Overall the general architecture from the Moche period leads us to believe it was a ceremonial or administrative center. There is monumental architecture, which demonstrates that it was the place of many ritual and ceremonies. The only evidence of rituals or ceremonies the offering room and the ritual burial near one of the defensive walls, mentioned earlier. The offering room confused archaeologists when it was first discovered in 1984. It was discovered in the Huaca 1complexe. There were two other rooms connected to it, but they were both completely empty except for room 3, the actual site of the ritual. The room was very full of artifacts including ceramics, bone (both human and camelid), metal, textile, shell, and organic residue. The whole room showed evidence of being burned once all the artifacts had been stored inside. Before this discovery the archaeologists had never encountered this ritual, but in 1995 at the site of Dos Cabezas there was a similar room found with almost exactly the same items inside of it.

There is already a tradition in Peru of burning offering so to give them to the gods instead of keeping them on earth. The Incas often burned textiles every morning to begin the day making the gods happy.

In Pacatnamu there isn't sufficient evidence to name or actually identify persons of higher ranking, such as kings or priests, but there are a few graves North of Huaca 31 that have evidence of high status people. We have no evidence about specific gods that the people of Pacatnamu believed in.

Death[edit]

Treatment of the body[edit]

The burials in Pacatnamu do not show much variation between the sexes, but there is a small degree of variation when it comes to children's burials. We do not have sufficient evidence to tell for sure whether or not the peoples of Pacatnamu fit in with the traditional burial techniques of Peruvian ancients, but the Spanish noted that when a village member would die they would be mourned for five days then washes and prepared for burial. The bodies in Pacatnamu show great preservation, but we have no evidence of this practice in Pacatnamu. Women and girls usually have their hair brained, but overall most people are found with their hands and feet wrapped in yarn.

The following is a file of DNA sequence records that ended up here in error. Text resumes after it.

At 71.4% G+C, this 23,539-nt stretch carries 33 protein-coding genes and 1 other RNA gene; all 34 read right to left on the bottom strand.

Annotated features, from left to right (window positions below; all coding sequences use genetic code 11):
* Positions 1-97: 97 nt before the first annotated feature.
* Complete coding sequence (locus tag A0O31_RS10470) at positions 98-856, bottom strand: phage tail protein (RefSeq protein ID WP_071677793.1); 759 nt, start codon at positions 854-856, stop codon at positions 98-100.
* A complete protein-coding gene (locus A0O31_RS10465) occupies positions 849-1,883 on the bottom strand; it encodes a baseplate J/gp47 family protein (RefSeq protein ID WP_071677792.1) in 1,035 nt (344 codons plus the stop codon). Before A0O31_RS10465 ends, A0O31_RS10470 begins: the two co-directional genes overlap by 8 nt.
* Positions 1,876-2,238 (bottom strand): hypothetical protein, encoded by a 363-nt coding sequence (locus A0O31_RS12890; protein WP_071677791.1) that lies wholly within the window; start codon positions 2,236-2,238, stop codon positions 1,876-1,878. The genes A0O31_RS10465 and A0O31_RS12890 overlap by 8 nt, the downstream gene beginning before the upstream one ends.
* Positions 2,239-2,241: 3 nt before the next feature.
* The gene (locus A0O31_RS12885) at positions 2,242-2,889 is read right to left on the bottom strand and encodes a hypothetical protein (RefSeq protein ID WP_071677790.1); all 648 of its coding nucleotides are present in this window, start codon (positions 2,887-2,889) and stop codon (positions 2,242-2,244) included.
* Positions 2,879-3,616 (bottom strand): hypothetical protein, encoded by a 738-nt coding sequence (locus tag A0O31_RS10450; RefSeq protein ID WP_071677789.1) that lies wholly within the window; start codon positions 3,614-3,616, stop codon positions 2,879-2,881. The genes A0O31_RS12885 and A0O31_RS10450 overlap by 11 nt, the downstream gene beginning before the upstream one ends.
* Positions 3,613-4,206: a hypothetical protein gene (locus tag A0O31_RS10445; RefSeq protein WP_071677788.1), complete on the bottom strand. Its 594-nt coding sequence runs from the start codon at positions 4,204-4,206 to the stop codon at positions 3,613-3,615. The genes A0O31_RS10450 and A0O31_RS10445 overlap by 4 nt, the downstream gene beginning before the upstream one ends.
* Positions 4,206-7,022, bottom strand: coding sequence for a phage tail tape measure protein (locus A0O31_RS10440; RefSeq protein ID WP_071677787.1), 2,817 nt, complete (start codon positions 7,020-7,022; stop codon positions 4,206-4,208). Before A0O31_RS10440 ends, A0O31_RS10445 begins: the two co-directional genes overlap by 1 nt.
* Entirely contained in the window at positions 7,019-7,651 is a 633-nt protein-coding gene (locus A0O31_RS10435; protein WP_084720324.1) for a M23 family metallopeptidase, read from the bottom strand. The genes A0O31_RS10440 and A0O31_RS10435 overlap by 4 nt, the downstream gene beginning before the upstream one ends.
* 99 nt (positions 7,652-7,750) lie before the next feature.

Their faces are not always but usually covered in cloth; clothing is also usually present, but this material does not always preserve so we have no way of telling if only some people were buried with clothing or all of them. Textiles are a constant in all burials in Pacatnamu. Donnan and Cock mentioned that the only elite class burial is north of Huaca 31 otherwise all other graves show signs of being those of common people. (Donnan and Cock 1986) Elite peoples were buried in a series around Huaca 31 during the late intermediate period while during the same time frame a large number of common burials were found elsewhere at the site, but the ratio of elites to commoners is more in the favor of the commoners. Their graves are found most often.[5] There are five different ways a body can be encased:

  • Shroud Wrap
  • Splint Reinforced
  • Cane Frame
  • Cane Tube
  • Cane Coffin

Burial goods[edit]

Ceramics[edit]

Were found in both adult male and female burials. Ceramics are a very constant burial good and artifact all across the site. Gourds: Gourds were used to hold organic goods like corncobs and other agricultural crops although the people of Pacatnamu ate marine life their burial goods were usually agricultural crops like corn and quinoa. Gourds are more common than ceramics in burials.

Plants[edit]

Left out in the open plant life is seldom found, most of the data the archaeologist have found come from gourds.

Animals[edit]

Animal bones are found in most adult male and female burials, but usually only pieces of the animal, there is only one burial that has a complete llama skeleton. Other animals that have been found include: Fish, Guinea pigs, and birds.